If you are trying to conceive, ovulation test strips or predictor kits can greatly increase your chances of getting pregnant. The tests anticipate ovulation -- instead of simply recording it, as basal body temperature charts do -- by detecting the Luteinizing Hormone (LH), which is produced in a higher quantity immediately before ovulation than it is at other times of the month. The surge of LH makes the follicle attached to the ovary burst and release ovum into the Fallopian tube -- the moment of ovulation.
- Skill level:
Things you need
Fill a container with your urine.
Hold the test strip in the container for several seconds.
Leave the test strip on a flat surface for five minutes to give it time to react and produce results.
Check your test results. All tests have a control colour band or line to indicate whether the test is working or not, as well as a test colour band for the results. If the test band is equal or darker in colour than the control band, the result is positive (indicating an LH surge). If the test band is lighter in colour than the control band, or cannot be seen at all, the result is negative (no LH surge is in progress). A positive result means you are likely to become fertile over the following three days, with maximum fertility 36 hours after the LH surge.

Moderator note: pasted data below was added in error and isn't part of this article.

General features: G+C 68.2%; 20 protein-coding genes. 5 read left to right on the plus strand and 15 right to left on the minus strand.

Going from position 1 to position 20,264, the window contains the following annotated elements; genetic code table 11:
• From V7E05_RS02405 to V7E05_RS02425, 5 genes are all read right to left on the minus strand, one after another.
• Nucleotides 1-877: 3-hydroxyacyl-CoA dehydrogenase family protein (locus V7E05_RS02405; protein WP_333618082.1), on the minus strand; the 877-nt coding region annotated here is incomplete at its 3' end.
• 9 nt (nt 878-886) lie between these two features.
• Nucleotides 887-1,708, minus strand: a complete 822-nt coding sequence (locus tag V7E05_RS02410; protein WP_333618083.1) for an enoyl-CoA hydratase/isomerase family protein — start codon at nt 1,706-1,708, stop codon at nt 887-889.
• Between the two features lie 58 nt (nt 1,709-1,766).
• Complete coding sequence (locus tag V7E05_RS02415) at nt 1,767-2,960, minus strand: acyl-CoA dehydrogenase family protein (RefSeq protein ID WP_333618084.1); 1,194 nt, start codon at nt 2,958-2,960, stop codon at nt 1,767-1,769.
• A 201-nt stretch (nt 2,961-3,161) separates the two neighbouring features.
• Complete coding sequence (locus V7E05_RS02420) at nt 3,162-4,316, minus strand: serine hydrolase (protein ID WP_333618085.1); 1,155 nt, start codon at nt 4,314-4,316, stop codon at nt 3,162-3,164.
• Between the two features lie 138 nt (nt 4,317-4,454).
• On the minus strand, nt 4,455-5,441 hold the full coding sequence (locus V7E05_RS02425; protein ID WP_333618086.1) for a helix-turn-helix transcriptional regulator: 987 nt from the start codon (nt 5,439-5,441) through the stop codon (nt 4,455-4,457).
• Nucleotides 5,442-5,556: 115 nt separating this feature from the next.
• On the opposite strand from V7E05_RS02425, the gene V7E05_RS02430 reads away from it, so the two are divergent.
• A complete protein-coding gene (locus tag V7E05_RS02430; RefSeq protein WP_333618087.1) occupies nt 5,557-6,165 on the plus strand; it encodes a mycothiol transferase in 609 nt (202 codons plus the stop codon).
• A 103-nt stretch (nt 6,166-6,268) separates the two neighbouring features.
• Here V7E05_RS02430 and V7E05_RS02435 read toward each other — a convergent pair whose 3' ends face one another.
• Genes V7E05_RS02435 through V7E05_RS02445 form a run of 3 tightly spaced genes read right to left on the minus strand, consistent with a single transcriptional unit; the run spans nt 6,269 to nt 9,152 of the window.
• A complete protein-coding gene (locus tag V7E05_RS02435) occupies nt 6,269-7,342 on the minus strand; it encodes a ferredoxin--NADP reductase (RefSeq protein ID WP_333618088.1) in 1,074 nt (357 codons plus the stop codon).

Tips and warnings
- Read the instructions that come with your ovulation test strips.
- Test between 11 a.m. and 3 p.m., and 5 p.m. and 10 p.m. The LH surge is very brief, so testing twice a day gives you the best chance of detecting it. Test at the same time each day.
- Remember that there is always some amount of LH in your system, so a light test colour band should not be interpreted as a positive result.
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